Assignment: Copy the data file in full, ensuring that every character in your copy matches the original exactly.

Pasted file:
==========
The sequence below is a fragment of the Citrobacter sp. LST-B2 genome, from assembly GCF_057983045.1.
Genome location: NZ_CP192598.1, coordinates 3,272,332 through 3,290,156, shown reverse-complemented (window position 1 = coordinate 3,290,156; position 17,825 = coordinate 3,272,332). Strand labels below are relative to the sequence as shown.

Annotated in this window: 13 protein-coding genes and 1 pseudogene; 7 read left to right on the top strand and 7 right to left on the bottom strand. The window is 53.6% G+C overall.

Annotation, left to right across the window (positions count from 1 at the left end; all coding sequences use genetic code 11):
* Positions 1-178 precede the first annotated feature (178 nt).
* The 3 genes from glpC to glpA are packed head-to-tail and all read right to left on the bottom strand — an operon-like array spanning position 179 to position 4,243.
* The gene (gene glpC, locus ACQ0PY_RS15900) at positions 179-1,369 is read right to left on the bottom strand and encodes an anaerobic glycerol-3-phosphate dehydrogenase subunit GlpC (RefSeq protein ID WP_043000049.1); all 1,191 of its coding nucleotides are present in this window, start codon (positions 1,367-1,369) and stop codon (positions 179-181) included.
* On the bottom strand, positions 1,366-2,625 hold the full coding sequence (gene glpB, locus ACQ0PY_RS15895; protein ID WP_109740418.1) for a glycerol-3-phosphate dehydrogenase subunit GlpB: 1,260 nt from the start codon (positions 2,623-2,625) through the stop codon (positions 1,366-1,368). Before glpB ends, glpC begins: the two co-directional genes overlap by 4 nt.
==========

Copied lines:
The sequence below is a fragment of the Citrobacter sp. LST-B2 genome, from assembly GCF_057983045.1.
Genome location: NZ_CP192598.1, coordinates 3,272,332 through 3,290,156, shown reverse-complemented (window position 1 = coordinate 3,290,156; position 17,825 = coordinate 3,272,332). Strand labels below are relative to the sequence as shown.

Annotated in this window: 13 protein-coding genes and 1 pseudogene; 7 read left to right on the top strand and 7 right to left on the bottom strand. The window is 53.6% G+C overall.

Annotation, left to right across the window (positions count from 1 at the left end; all coding sequences use genetic code 11):
* Positions 1-178 precede the first annotated feature (178 nt).
* The 3 genes from glpC to glpA are packed head-to-tail and all read right to left on the bottom strand — an operon-like array spanning position 179 to position 4,243.
* The gene (gene glpC, locus ACQ0PY_RS15900) at positions 179-1,369 is read right to left on the bottom strand and encodes an anaerobic glycerol-3-phosphate dehydrogenase subunit GlpC (RefSeq protein ID WP_043000049.1); all 1,191 of its coding nucleotides are present in this window, start codon (positions 1,367-1,369) and stop codon (positions 179-181) included.
* On the bottom strand, positions 1,366-2,625 hold the full coding sequence (gene glpB, locus ACQ0PY_RS15895; protein ID WP_109740418.1) for a glycerol-3-phosphate dehydrogenase subunit GlpB: 1,260 nt from the start codon (positions 2,623-2,625) through the stop codon (positions 1,366-1,368). Before glpB ends, glpC begins: the two co-directional genes overlap by 4 nt.